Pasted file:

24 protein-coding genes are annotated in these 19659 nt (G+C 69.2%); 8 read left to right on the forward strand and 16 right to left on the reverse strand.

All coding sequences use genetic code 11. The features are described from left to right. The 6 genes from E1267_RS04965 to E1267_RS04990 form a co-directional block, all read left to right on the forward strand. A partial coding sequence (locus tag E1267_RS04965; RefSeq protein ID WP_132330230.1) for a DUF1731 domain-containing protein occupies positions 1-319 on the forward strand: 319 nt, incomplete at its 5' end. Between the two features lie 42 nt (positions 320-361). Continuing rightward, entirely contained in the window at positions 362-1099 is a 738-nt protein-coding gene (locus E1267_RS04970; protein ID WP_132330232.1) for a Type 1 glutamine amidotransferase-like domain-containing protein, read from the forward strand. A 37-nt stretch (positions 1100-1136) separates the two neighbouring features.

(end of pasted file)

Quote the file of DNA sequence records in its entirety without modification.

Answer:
24 protein-coding genes are annotated in these 19659 nt (G+C 69.2%); 8 read left to right on the forward strand and 16 right to left on the reverse strand.

All coding sequences use genetic code 11. The features are described from left to right. The 6 genes from E1267_RS04965 to E1267_RS04990 form a co-directional block, all read left to right on the forward strand. A partial coding sequence (locus tag E1267_RS04965; RefSeq protein ID WP_132330230.1) for a DUF1731 domain-containing protein occupies positions 1-319 on the forward strand: 319 nt, incomplete at its 5' end. Between the two features lie 42 nt (positions 320-361). Continuing rightward, entirely contained in the window at positions 362-1099 is a 738-nt protein-coding gene (locus E1267_RS04970; protein ID WP_132330232.1) for a Type 1 glutamine amidotransferase-like domain-containing protein, read from the forward strand. A 37-nt stretch (positions 1100-1136) separates the two neighbouring features.